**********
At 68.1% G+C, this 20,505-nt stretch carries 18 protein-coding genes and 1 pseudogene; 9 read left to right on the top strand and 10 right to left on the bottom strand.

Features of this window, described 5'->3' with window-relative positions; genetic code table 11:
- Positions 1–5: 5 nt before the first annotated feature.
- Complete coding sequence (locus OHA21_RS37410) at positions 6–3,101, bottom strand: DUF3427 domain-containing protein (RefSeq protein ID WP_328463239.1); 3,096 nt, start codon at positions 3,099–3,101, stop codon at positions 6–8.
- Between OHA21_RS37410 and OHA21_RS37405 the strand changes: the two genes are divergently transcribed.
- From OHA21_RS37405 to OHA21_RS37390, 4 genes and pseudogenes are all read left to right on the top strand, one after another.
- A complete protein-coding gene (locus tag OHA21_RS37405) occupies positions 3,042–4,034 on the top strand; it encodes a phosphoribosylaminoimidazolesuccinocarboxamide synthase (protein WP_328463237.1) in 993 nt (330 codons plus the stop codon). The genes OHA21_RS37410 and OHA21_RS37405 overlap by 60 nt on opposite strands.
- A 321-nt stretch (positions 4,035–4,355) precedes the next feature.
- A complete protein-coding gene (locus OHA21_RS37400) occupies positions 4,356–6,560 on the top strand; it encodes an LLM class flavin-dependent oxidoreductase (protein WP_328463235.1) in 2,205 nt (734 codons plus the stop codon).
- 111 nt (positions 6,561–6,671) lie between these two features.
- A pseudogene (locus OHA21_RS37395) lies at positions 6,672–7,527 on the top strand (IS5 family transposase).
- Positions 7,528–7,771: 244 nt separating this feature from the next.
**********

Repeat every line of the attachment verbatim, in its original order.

At 68.1% G+C, this 20,505-nt stretch carries 18 protein-coding genes and 1 pseudogene; 9 read left to right on the top strand and 10 right to left on the bottom strand.

Features of this window, described 5'->3' with window-relative positions; genetic code table 11:
- Positions 1–5: 5 nt before the first annotated feature.
- Complete coding sequence (locus OHA21_RS37410) at positions 6–3,101, bottom strand: DUF3427 domain-containing protein (RefSeq protein ID WP_328463239.1); 3,096 nt, start codon at positions 3,099–3,101, stop codon at positions 6–8.
- Between OHA21_RS37410 and OHA21_RS37405 the strand changes: the two genes are divergently transcribed.
- From OHA21_RS37405 to OHA21_RS37390, 4 genes and pseudogenes are all read left to right on the top strand, one after another.
- A complete protein-coding gene (locus tag OHA21_RS37405) occupies positions 3,042–4,034 on the top strand; it encodes a phosphoribosylaminoimidazolesuccinocarboxamide synthase (protein WP_328463237.1) in 993 nt (330 codons plus the stop codon). The genes OHA21_RS37410 and OHA21_RS37405 overlap by 60 nt on opposite strands.
- A 321-nt stretch (positions 4,035–4,355) precedes the next feature.
- A complete protein-coding gene (locus OHA21_RS37400) occupies positions 4,356–6,560 on the top strand; it encodes an LLM class flavin-dependent oxidoreductase (protein WP_328463235.1) in 2,205 nt (734 codons plus the stop codon).
- 111 nt (positions 6,561–6,671) lie between these two features.
- A pseudogene (locus OHA21_RS37395) lies at positions 6,672–7,527 on the top strand (IS5 family transposase).
- Positions 7,528–7,771: 244 nt separating this feature from the next.